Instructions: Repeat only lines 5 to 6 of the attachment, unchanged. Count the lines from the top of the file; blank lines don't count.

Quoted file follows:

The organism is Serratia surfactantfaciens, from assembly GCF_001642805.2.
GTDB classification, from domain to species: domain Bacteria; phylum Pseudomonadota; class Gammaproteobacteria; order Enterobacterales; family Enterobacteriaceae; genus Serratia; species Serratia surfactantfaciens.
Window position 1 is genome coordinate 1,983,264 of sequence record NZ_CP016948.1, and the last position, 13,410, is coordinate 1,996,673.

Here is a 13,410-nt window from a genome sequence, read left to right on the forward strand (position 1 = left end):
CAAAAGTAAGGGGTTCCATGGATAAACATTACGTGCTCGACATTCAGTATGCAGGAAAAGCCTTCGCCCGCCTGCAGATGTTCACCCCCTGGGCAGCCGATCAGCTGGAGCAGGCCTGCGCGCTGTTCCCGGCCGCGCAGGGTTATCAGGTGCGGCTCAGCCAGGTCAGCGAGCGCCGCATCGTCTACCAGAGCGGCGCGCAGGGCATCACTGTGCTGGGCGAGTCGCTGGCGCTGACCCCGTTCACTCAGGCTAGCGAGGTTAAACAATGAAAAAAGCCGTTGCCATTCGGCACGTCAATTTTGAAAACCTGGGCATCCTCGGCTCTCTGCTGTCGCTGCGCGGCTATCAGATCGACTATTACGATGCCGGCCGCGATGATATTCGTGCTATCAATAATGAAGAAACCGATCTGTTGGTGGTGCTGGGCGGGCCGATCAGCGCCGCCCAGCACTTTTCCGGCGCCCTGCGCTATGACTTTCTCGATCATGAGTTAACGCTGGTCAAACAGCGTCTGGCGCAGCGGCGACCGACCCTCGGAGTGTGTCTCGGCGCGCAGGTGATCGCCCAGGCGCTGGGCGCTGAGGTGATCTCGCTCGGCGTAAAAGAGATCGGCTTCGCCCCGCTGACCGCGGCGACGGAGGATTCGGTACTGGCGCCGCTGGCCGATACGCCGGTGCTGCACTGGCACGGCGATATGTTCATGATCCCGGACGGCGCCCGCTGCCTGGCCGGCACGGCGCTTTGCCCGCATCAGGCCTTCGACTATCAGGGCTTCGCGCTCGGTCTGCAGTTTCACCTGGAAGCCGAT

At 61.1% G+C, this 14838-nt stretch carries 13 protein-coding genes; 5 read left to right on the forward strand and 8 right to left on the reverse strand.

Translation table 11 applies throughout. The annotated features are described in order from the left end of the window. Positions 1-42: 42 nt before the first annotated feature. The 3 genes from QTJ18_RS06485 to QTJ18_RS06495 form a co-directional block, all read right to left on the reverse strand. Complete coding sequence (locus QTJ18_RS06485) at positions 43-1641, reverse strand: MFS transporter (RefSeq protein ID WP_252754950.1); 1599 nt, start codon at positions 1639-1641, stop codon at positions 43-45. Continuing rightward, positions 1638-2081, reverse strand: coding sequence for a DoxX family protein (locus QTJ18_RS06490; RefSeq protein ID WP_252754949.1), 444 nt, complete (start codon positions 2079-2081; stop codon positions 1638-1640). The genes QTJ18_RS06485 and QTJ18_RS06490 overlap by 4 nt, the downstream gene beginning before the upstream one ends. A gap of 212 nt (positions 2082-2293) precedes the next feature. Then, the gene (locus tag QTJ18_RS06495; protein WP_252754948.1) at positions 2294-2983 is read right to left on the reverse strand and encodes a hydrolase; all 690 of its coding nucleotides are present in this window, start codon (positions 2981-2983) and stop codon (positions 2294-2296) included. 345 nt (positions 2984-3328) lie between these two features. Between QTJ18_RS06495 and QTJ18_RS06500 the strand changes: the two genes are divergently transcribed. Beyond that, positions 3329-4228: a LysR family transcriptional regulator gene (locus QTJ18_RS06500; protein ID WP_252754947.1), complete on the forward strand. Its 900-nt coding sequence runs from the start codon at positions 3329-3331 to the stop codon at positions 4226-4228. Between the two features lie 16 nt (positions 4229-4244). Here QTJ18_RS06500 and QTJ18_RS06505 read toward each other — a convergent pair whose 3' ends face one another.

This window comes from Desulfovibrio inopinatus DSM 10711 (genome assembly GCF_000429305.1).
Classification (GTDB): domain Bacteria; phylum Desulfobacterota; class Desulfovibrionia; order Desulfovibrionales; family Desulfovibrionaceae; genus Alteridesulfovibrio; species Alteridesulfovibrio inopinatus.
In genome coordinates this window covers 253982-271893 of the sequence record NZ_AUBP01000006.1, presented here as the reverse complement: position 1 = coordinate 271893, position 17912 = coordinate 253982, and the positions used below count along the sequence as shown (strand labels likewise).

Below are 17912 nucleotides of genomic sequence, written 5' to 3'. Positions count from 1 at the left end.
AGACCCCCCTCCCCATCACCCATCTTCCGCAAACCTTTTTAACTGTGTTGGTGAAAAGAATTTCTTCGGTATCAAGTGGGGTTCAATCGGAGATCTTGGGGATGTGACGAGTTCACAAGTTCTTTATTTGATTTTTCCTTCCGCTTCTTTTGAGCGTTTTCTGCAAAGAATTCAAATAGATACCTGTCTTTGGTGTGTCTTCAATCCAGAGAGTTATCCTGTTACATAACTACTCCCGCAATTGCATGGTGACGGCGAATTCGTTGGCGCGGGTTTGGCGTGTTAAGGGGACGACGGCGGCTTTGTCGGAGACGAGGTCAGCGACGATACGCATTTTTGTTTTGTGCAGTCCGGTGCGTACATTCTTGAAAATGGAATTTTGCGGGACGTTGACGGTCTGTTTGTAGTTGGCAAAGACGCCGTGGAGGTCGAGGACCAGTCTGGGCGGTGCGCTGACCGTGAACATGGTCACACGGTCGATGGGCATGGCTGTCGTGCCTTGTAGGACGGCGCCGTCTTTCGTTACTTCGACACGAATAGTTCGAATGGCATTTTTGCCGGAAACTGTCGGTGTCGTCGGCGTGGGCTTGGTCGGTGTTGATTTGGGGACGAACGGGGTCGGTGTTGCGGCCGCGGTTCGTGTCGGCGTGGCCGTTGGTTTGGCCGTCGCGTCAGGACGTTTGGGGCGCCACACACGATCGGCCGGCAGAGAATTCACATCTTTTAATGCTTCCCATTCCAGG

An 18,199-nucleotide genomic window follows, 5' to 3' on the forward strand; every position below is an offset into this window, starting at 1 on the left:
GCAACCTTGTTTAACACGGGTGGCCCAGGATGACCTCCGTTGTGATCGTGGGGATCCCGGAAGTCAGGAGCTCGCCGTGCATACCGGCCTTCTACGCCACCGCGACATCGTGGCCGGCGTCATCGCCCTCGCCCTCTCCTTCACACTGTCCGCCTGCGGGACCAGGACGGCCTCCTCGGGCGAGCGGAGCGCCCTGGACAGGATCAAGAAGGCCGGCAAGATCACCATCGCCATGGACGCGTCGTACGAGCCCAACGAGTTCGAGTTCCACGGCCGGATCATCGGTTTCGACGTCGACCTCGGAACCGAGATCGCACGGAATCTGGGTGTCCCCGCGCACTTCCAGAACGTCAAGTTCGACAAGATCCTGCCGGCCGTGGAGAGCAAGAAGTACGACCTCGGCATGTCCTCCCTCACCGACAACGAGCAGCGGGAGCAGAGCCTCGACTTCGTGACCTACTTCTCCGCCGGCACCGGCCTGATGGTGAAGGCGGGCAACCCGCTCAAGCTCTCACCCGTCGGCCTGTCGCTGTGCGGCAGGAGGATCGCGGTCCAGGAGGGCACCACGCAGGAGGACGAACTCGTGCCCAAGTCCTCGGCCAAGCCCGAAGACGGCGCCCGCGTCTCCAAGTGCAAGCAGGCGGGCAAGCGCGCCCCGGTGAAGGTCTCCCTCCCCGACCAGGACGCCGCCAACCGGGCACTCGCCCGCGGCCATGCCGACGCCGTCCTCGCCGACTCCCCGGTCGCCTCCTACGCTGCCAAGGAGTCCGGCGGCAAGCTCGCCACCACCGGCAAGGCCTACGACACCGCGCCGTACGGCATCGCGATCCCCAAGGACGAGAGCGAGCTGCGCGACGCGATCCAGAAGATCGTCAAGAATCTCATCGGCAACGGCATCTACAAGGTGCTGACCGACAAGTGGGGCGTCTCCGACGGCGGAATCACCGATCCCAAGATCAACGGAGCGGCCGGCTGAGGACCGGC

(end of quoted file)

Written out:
CAAAAGTAAGGGGTTCCATGGATAAACATTACGTGCTCGACATTCAGTATGCAGGAAAAGCCTTCGCCCGCCTGCAGATGTTCACCCCCTGGGCAGCCGATCAGCTGGAGCAGGCCTGCGCGCTGTTCCCGGCCGCGCAGGGTTATCAGGTGCGGCTCAGCCAGGTCAGCGAGCGCCGCATCGTCTACCAGAGCGGCGCGCAGGGCATCACTGTGCTGGGCGAGTCGCTGGCGCTGACCCCGTTCACTCAGGCTAGCGAGGTTAAACAATGAAAAAAGCCGTTGCCATTCGGCACGTCAATTTTGAAAACCTGGGCATCCTCGGCTCTCTGCTGTCGCTGCGCGGCTATCAGATCGACTATTACGATGCCGGCCGCGATGATATTCGTGCTATCAATAATGAAGAAACCGATCTGTTGGTGGTGCTGGGCGGGCCGATCAGCGCCGCCCAGCACTTTTCCGGCGCCCTGCGCTATGACTTTCTCGATCATGAGTTAACGCTGGTCAAACAGCGTCTGGCGCAGCGGCGACCGACCCTCGGAGTGTGTCTCGGCGCGCAGGTGATCGCCCAGGCGCTGGGCGCTGAGGTGATCTCGCTCGGCGTAAAAGAGATCGGCTTCGCCCCGCTGACCGCGGCGACGGAGGATTCGGTACTGGCGCCGCTGGCCGATACGCCGGTGCTGCACTGGCACGGCGATATGTTCATGATCCCGGACGGCGCCCGCTGCCTGGCCGGCACGGCGCTTTGCCCGCATCAGGCCTTCGACTATCAGGGCTTCGCGCTCGGTCTGCAGTTTCACCTGGAAGCCGAT

At 61.1% G+C, this 14838-nt stretch carries 13 protein-coding genes; 5 read left to right on the forward strand and 8 right to left on the reverse strand.